A transposing instrument is a musical instrument whose music is recorded in staff notation at a pitch different from the pitch that actually sounds (concert pitch) a written middle c on a transposing instrument produces a pitch other than middle c, and that pitch identifies the interval of transposition when describing the instrument. John, from the isle of wight, wrote to me this evening with this rather excellent question: as all sound is simply vibrations in the air, and therefore musical notes are the same, then why do we hear the same note as a different sound when played on different instruments why does an a sharp played on a piano sound different from an a sharp played on a trumpet. Learn the difference between violin and fiddle [email protected] march 1, violin or fiddle i usually answer, “they’re really the same instrument, just different kinds of music” you know: violin is for classical and jazz while fiddle is for folk, country, and bluegrass learn the difference between violin and fiddle.
Sometimes, they play the head (or a portion of the head) in harmony that is, they each play different notes that harmonize with each other (they play different notes that sound good with each other at the exact same time) the players decide when to play in unison and when to play in harmony. Timbre distinguishes different types of sound production, such as choir voices and musical instruments, such as string instruments, wind instruments, and percussion instruments it also enables listeners to distinguish different instruments in the same category (eg an oboe and a clarinet . There are instrumental effects, too - a flute can sound like two different instruments depending on whether it is playing low or high notes the composer needs to understand where the transition. The simple answer: the pitch of a c-note will not vary on different instrumentswhat makes the note sound different on each instrument is something called timbre or the tonal quality if a guitar plays a c-note and then a violin plays a c-note, it will have the same pitch but it will have a different timbre.
That way, when you say play a c, every instrument is playing the same note (octaves apart perhaps, but that's still the same note, if not the same exact pitch) and you craft the instruments specifically with this in mind. Best answer: well, in terms of them vibrating at the same rate for the same note, that's sort of true a-440 is a-440, but it's not that simple when a flute plays a given note, it clearly sounds different from when a violin plays the same note, and the reason for that has to do with several interacting factors. Sometimes there might be two different instruments such as the guitar and piano, both playing the same note in the same octave at the same time each instrument has a unique sound that it makes in comparison to all other instruments. Technically speaking two notes with the same pitch have the same frequency as the fundamental however this does not explain why two notes of the same frequency also called unisons, sound different on strings of different diameters or lengths or both.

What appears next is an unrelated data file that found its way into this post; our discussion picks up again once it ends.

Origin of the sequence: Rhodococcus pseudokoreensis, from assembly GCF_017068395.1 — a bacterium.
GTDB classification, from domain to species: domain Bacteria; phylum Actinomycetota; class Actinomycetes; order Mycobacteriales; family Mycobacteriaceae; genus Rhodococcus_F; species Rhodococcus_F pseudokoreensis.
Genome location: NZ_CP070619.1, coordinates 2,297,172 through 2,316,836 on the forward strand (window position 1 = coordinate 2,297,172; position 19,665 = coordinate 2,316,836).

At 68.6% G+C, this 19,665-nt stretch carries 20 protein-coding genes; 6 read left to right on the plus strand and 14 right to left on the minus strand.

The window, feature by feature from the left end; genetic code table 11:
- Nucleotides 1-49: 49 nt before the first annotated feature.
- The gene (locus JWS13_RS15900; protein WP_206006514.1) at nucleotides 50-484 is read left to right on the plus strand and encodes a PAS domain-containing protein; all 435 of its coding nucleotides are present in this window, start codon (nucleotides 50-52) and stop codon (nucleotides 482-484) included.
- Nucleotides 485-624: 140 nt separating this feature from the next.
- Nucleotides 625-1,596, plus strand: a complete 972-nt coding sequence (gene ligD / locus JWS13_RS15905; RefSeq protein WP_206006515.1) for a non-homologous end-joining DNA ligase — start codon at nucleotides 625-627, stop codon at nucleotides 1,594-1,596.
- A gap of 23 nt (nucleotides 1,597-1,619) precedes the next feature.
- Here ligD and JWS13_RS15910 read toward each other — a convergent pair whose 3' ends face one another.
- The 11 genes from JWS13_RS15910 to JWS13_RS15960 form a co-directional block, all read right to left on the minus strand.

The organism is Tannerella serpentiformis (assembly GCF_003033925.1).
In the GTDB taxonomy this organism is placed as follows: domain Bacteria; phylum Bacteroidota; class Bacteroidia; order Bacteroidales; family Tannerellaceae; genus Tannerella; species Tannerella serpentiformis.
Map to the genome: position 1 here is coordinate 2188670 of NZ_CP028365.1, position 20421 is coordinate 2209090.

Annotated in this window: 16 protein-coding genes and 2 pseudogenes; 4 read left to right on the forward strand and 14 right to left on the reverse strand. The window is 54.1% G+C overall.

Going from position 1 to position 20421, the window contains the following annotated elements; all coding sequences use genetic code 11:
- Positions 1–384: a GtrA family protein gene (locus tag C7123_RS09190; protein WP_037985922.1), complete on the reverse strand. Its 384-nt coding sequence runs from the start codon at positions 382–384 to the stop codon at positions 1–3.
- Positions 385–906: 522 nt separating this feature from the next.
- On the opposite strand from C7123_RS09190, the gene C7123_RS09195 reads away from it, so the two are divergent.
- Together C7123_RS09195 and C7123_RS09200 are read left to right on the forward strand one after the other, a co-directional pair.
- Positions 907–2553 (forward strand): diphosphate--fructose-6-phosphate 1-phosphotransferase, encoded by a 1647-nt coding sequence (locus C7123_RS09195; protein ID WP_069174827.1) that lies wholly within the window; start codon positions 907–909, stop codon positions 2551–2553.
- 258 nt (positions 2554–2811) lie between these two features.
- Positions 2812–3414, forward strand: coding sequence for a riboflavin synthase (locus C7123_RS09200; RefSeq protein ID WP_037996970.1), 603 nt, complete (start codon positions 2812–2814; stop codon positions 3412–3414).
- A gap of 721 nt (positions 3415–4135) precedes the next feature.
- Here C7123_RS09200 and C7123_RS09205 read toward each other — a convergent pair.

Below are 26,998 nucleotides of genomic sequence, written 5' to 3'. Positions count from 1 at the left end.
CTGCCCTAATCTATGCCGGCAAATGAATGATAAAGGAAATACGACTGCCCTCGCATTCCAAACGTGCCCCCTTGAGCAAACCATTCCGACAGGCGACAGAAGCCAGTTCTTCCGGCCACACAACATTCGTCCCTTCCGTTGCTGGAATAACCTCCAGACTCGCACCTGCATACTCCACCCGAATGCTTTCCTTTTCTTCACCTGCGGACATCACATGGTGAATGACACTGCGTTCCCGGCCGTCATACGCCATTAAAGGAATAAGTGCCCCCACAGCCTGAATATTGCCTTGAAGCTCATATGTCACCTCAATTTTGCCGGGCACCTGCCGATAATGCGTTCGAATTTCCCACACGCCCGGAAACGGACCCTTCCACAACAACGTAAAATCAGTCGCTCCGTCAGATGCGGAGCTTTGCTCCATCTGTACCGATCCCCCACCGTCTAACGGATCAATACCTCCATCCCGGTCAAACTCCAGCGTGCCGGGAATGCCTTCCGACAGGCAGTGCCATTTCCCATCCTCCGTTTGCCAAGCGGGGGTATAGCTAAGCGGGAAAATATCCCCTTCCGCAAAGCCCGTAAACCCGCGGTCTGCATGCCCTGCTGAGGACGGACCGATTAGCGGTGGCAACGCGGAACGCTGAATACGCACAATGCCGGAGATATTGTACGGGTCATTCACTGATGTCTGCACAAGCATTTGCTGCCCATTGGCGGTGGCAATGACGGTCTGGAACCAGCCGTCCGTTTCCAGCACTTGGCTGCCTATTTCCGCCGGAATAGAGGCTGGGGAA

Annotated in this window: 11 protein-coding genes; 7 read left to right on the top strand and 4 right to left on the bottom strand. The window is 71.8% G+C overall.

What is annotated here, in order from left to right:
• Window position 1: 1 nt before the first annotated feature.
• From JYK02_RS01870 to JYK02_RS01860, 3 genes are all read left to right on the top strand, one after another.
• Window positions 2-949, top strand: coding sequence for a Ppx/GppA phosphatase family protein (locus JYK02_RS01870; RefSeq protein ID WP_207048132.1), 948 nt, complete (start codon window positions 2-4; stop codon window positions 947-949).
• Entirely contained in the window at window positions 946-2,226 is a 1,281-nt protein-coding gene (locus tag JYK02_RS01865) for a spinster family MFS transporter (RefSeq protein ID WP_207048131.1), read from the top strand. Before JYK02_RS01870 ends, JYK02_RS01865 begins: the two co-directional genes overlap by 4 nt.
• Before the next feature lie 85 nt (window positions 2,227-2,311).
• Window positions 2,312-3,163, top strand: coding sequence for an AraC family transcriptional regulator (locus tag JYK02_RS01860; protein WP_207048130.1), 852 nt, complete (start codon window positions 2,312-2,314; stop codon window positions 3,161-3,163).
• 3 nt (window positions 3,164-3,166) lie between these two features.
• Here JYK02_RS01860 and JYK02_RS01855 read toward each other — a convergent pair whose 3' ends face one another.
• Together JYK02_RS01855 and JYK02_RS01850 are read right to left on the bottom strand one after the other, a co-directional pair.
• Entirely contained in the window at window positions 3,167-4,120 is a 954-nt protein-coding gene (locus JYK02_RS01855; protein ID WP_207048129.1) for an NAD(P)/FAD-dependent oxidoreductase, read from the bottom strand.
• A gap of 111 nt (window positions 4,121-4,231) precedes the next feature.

Sound waves and ocean waves may be made of different things, but they work the same way changing the amplitude of a sound wave changes its loudness or intensity if you are playing a guitar, the vibrations of the strings force nearby air molecules to compress and expand. A beginning violin player sounds very different than a violin player in a symphony, even if they are playing the same note a violin also sounds different than a flute playing the same pitch this is because they have a different tone, or sound quality. Two notes of the same pitch and loudness, played from different instruments do not sound the same because the waveforms are different and therefore differ in quality or tone the same note from different instruments has different qualities because the sounds from instruments are never pure notes, ie of one frequency, the only exception being.
So why do different instruments have different timbres the difference is the relative loudness of all the different harmonics compared to each other when a clarinet plays a note, perhaps the odd-numbered harmonics are strongest when a french horn plays the same note, perhaps the fifth and tenth harmonics are the strongest. Where math meets music ever wonder why some note combinations sound pleasing to our ears, while others make us cringe to understand the answer to this question, you’ll first need to understand the wave patterns created by a musical instrument when you pluck a string on a guitar, it vibrates back and forth. Research the instrument and explain how it works in terms of sound production and resonance describe how a musician can vary the pitch and loudness of the notes explain why different types of musical instruments sound different, even though they play the same notes. Each different instrument makes a different sound because the strings vibrate dif ferently creating different harmonics also, the piano string is struck by a hammer and the violin string is played by drawing a bow across it, causing it to vibrate.
That is why, even though all the strings on a guitar are the same length, they all sound a different note string instruments can be plucked, bowed, or in the case of the piano, struck bowing allows very long, sustained notes with interesting dynamics. Now, why do different instruments have different sounds, despite the same frequency well, because the pure frequency is not everything, the sound is not 1 single wave instruments will produce a multitude of different waves, with different amplitudes, and also having intermediate frequencies. If three musicians using instruments with the different tunings all look at and play the same note on a staff, the tones created will sound different, because the musicians won't be playing tones.